Standard & Poor’s global ratings provides comparisons of how the two islands’ different approaches to handling Covid-19 will impact on the economy in the next few years.
Guernsey persisted with strict travel restrictions throughout last year, but within the island life continued unrestricted once lockdown ended in June.
Jersey, where tourism is a larger economic driver, was more open with its borders, but ended up battling a surge in cases in November, bringing in strict restrictions in December, closing non-essential businesses again.
Both islands provided different financial support measures.
GDP, a measure of the size of the economy, is predicted to have fallen in Guernsey by 8% in 2020, and by 7.7% in Jersey.
Both islands are expected to post strong recoveries next year as activity that was paused restarts and the wider economy gains momentum, S&P says.
Guernsey’s GDP is expected to grow by 4.8% in 2021, before slowing to 2.5% in 2022, and 2% in the following two years.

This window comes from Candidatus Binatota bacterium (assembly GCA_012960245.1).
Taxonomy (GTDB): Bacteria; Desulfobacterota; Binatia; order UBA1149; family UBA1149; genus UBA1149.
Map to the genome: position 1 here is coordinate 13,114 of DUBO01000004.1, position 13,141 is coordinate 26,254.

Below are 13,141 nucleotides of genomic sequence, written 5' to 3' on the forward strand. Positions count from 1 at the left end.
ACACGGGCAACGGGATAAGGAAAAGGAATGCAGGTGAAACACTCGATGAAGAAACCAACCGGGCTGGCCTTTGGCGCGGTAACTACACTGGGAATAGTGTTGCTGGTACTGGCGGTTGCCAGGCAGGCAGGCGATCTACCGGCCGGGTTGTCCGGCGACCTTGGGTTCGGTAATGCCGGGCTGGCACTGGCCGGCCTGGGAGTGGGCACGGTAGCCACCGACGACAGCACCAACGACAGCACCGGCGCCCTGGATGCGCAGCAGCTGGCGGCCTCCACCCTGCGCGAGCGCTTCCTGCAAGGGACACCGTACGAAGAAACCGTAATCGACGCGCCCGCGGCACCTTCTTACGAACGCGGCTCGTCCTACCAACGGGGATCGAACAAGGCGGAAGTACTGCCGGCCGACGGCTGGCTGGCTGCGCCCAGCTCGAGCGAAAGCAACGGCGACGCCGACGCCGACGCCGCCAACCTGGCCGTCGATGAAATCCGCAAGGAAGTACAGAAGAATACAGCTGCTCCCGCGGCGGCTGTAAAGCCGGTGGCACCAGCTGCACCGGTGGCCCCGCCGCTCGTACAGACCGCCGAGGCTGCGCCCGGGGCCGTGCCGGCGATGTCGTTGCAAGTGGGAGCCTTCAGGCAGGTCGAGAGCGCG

Jersey should increase by 3.2% this year, and then 1.9%, 1.1% and 1%.
GDP per capita provides comparisons which help eliminate the effects of the different population sizes.
Guernsey is consistently higher than Jersey and the gap is only set to widen.
In nominal terms, it rises from $62,800 in 2020 to $79,300 in 2024 in Guernsey, and from $55,200 to $65,100 over that time in Jersey.
Unemployment is historically higher in Jersey, although 2019 was an exception when the rate there was 2.4% and in Guernsey it was 2.7%.
Covid-19 hit Jersey’s figure harder, as it rose to 5.5% over 2020.
Guernsey peak was 3.1%.
It is expected to fall back to 1.8% next year here, staying static, while Jersey should fall to 4% in 2021 and 3.7% in 2022.
The data also indicates that government revenues held up better in Guernsey, as a % of GDP they remained fairly static between 2019 (24.5%) and 2020 (24.1%), whereas they fell in Jersey from 24.6% to 19.5% in that time.
Spending when measured against the size of the economy was slightly higher in Guernsey in 2020.